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All But The Memories Thrown Away
Richard Lim
27 Jan 2002, The Sunday Times


When she dumped me, I got myself an assignment to Tokyo, to cover the premiere of Stanley Kubrick's last film, Eyes Wide Shut.

Her father was still in the General Hospital, and I said to her, why don't you stay in my flat while I'm away, you don't then have to travel up and down from your home in Yio Chu Kang. I'll write you a postcard every day, it'll be my rock 'n' roll farewell tour report.

She said okay, and I gave her the keys to the flat.

In Tokyo, and afterwards in Shanghai, where I went on a last-minute whim because I just wanted to get myself lost in another place, I actually wrote to her a postcard everyday.

Each card would have the billing: Rock 'n' roll farewell tour report: Day 1, Day 2, etc, under which I would scribble some silly words.

Such as: "Day 3: I'm here in Shibuya, and the street is thronged with young people, and there are so many pretty girls, and they all have this freshly-scrubbed look, lovely napes, pert breasts, and taut limbs.

"The world must be full of such pretty girls, there are so many fish in the ocean, but why do I ache still for the one fish that will never bite? A jerk at the other end of the line, that's all I want - but, alas, that's what I've become."

Dreadful stuff.

When I got home, I found the postcards stacked neatly on my dining table, obviously left there by my day maid. She didn't stay in my flat after all, and she didn't read a single card. I tore them up and threw them away.

Just as I had thrown away the Tiffany's ring.

One day, knowing fully well I was mad to do so, but like a desperate addict down to his last dollar but driven nevertheless to score his fix, I went down to Tiffany's, and maxed out a credit card to buy a diamond ring.

That night I told her, I bought you a diamond ring.

Really? she said.

Really. But you wouldn't want to see it, right?

You're so sweet, she said. This is the first time anybody has bought me a ring.

But I was right, she didn't want to see it.

I'm sorry, she said.

That's all right, I said.

Come, hold me, she said.

I said, Hold on, let me play you this song.

And I played her Bonnie Raitt's I Can't Make You Love Me on my stereo.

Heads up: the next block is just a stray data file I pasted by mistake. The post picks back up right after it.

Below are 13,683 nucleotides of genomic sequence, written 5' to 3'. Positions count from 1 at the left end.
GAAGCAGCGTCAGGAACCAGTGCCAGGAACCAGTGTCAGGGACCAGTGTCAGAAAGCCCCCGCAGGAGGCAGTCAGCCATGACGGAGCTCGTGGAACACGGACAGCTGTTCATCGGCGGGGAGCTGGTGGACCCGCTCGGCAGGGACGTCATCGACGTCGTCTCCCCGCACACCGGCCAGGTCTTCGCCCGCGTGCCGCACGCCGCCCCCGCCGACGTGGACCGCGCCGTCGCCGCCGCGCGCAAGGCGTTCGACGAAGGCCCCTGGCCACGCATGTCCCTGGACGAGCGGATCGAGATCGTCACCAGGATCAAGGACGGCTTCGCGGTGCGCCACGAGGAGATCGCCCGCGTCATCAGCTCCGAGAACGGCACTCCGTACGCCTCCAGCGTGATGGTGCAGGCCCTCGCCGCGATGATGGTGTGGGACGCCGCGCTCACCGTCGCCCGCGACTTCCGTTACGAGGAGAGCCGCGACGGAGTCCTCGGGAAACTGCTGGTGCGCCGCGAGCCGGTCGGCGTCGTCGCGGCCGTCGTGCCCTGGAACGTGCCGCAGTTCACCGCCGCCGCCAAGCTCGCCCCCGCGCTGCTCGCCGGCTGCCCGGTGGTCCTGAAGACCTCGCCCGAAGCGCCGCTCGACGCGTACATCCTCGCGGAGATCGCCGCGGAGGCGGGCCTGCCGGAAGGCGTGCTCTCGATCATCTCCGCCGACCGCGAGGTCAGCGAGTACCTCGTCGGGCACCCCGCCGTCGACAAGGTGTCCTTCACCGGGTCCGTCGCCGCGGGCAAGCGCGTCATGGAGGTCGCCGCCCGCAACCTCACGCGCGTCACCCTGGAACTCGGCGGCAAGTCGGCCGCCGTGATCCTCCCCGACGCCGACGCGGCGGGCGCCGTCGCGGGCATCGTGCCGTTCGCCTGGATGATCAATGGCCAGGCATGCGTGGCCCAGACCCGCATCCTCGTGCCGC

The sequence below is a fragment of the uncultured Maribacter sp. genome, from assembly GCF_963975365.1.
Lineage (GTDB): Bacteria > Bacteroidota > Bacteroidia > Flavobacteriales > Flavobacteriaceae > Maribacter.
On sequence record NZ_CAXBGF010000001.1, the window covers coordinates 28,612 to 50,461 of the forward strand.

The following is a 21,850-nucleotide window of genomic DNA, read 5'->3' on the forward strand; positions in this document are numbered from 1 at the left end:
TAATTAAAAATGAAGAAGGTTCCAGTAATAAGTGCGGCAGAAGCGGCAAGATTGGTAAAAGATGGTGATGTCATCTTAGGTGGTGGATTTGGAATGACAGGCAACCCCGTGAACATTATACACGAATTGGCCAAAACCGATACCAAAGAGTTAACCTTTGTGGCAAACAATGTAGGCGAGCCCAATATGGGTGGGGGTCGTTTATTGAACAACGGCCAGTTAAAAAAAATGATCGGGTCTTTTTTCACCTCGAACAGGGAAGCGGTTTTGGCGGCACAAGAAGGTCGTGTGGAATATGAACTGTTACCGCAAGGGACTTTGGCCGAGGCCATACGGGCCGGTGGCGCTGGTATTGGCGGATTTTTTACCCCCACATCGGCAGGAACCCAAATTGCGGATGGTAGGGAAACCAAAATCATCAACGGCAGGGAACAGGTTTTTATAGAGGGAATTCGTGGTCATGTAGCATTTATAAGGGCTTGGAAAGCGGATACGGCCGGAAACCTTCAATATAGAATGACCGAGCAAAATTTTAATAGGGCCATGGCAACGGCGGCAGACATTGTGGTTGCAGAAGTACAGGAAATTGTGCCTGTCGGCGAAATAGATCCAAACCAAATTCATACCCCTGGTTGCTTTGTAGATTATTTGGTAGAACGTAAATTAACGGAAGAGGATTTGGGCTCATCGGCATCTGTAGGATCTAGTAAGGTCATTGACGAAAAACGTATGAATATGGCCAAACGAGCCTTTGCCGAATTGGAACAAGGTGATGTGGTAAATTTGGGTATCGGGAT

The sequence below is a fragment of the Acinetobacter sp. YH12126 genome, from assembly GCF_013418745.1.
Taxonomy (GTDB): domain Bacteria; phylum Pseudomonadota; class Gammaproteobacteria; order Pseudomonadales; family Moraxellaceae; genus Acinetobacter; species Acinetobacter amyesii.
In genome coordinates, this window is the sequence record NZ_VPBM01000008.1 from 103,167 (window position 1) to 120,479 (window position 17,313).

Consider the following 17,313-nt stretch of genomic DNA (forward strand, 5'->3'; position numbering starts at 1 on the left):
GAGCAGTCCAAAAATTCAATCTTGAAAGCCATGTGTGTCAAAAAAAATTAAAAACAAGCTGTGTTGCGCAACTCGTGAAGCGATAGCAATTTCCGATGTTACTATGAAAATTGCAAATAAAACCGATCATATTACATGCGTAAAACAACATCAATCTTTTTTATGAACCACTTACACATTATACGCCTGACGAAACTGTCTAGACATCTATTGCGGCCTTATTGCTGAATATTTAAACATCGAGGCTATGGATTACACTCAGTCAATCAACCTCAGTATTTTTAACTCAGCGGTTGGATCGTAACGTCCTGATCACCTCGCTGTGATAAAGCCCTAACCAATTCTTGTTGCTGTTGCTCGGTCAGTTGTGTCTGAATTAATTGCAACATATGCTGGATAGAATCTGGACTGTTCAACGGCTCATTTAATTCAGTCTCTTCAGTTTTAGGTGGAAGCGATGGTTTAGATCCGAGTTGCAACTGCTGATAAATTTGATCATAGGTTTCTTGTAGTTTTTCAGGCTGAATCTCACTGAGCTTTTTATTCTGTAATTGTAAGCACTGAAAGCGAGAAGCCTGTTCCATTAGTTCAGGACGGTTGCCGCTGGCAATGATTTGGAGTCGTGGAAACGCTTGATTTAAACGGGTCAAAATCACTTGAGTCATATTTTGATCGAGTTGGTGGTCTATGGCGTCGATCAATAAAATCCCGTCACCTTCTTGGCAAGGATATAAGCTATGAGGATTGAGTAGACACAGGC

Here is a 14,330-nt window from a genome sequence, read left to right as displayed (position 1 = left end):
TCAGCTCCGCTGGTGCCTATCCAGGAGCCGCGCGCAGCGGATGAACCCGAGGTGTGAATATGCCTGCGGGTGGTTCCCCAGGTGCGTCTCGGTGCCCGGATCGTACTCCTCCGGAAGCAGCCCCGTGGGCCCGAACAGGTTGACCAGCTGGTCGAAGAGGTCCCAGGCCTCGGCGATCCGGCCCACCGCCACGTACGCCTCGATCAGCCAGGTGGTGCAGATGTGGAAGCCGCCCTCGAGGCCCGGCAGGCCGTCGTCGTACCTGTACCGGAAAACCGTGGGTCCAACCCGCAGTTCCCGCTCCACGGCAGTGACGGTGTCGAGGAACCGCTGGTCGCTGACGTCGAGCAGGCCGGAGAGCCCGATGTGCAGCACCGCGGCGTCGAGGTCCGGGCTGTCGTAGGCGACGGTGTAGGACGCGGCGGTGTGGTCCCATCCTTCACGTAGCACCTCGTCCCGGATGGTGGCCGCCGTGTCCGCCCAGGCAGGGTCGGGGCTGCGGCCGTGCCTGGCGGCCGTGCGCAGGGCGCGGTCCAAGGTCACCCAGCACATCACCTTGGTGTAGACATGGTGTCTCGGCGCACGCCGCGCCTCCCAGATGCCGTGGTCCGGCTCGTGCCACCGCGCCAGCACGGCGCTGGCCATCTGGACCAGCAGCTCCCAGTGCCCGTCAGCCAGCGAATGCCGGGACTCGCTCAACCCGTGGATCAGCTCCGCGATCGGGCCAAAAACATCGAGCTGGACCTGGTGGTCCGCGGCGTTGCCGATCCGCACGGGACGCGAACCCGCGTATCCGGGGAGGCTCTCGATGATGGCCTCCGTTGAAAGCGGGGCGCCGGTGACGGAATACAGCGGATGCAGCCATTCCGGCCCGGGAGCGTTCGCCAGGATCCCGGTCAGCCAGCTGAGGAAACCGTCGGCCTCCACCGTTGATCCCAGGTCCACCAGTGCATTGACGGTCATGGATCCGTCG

It's a sad song, made all the sadder by Bruce Hornsby's mournful piano accompaniment, and Raitt's authentic cry from the heart.

Lay down with me, tell me no lies
Just hold me close, don't patronise...
Morning will come and I'll do what's right
Just give me till then to give up this fight
And I will give up this fight

There were tears in her eyes. Who's the singer? she asked.

Of course, you're too young to have heard of her, I said. Bonnie Raitt. She had struggled for years, played in one honky-tonk joint too many, and drunk far too much. But she's finally gotten her due recognition. She won a Grammy for the song, and maybe for her album too.

My young friend with her soft heart, she could not give me love, but she gave me what she could afford to give, and she gave it with gratitude and tenderness and sadness. In the darkness, I could feel the dampness on her cheeks under her eyes.

But I was callous. Not long afterwards, I looked up the Yellow Pages, then went to a pawnshop in Geylang to pawn the ring. The man behind the cage said: $3,000. I said: No, $5,000.

The next day I went back to the pawnshop and said to the man: Okay, $3,000.

He said, Sorry, it's now $1,500.

So that's how pawn-brokers make their living, they thrive on their customers' desperation. When you go back a second time, you must be really desperate for cash. Well, I wasn't desperate enough to give him my business.

I thought since I was in Geylang, perhaps I could do a Vincent van Gogh. No, not cut off a slice of my ear to give it to a whore, but to give that ring to one and make her day.

But in the end, I threw the ring, together with its pretty blue box, into the drain, next to where I had parked my car. Good luck to whoever found it.

I am reminded of her each month when the credit-card bill comes, although by now, more than two years later, the ache has become dull.

When I was in Tokyo for the premiere, Tom Cruise was with his wife, Nicole Kidman, both resplendent in the flesh. They are no longer together. Time has passed.

Last night, after I came out of the movie The Others, which stars Kidman, I thought about how I used to act out a variation of the sequence in Eyes Wide Shut, during which the Cruise character, ventures out into the Manhattan night after his wife, played by Kidman, has taunted him with her revelation of a near-sexual encounter with a stranger in the previous year.

In the cab, Cruise's character cannot help but keep summoning up images of his naked wife giving herself up to the stranger with wild abandon. Baby done a bad, bad thing, as Chriss Isaak sings on the soundtrack.

On many a Friday night, when her mobile phone was switched off, I would make frantic calls to her again and again, knowing it was all in vain. By the small hours of the morning, I would be driving aimlessly around town, hoping to shake off the desperation.

Then on late Sunday afternoon, she would call, and she would come over to my place, and all the anguish of Friday evening would be forgotten, at least for a couple of hours.

She would act as though she never knew I had called, so she needn't have to lie.

And I would fight against the impulse to ask her where she had been and why she had switched off her mobile phone, because I didn't want to have to find the reasons to believe.





Richard Lim's website is at limrichard.com

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